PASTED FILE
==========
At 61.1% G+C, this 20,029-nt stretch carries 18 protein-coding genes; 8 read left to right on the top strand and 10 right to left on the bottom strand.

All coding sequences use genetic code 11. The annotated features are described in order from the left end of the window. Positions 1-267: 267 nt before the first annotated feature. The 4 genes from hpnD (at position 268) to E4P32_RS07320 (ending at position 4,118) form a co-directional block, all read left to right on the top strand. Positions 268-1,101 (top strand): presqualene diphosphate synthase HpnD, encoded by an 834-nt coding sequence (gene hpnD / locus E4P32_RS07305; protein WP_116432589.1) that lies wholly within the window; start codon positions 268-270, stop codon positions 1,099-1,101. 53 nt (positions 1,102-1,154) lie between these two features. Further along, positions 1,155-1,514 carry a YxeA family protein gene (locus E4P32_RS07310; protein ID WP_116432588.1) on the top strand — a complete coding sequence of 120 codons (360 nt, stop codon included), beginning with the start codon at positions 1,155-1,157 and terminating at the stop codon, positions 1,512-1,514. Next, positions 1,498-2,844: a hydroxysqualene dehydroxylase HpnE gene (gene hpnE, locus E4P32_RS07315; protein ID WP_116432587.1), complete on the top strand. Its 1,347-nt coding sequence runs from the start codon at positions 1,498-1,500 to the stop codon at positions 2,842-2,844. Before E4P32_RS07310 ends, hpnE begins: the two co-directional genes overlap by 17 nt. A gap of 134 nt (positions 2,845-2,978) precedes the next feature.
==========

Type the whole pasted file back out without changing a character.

At 61.1% G+C, this 20,029-nt stretch carries 18 protein-coding genes; 8 read left to right on the top strand and 10 right to left on the bottom strand.

All coding sequences use genetic code 11. The annotated features are described in order from the left end of the window. Positions 1-267: 267 nt before the first annotated feature. The 4 genes from hpnD (at position 268) to E4P32_RS07320 (ending at position 4,118) form a co-directional block, all read left to right on the top strand. Positions 268-1,101 (top strand): presqualene diphosphate synthase HpnD, encoded by an 834-nt coding sequence (gene hpnD / locus E4P32_RS07305; protein WP_116432589.1) that lies wholly within the window; start codon positions 268-270, stop codon positions 1,099-1,101. 53 nt (positions 1,102-1,154) lie between these two features. Further along, positions 1,155-1,514 carry a YxeA family protein gene (locus E4P32_RS07310; protein ID WP_116432588.1) on the top strand — a complete coding sequence of 120 codons (360 nt, stop codon included), beginning with the start codon at positions 1,155-1,157 and terminating at the stop codon, positions 1,512-1,514. Next, positions 1,498-2,844: a hydroxysqualene dehydroxylase HpnE gene (gene hpnE, locus E4P32_RS07315; protein ID WP_116432587.1), complete on the top strand. Its 1,347-nt coding sequence runs from the start codon at positions 1,498-1,500 to the stop codon at positions 2,842-2,844. Before E4P32_RS07310 ends, hpnE begins: the two co-directional genes overlap by 17 nt. A gap of 134 nt (positions 2,845-2,978) precedes the next feature.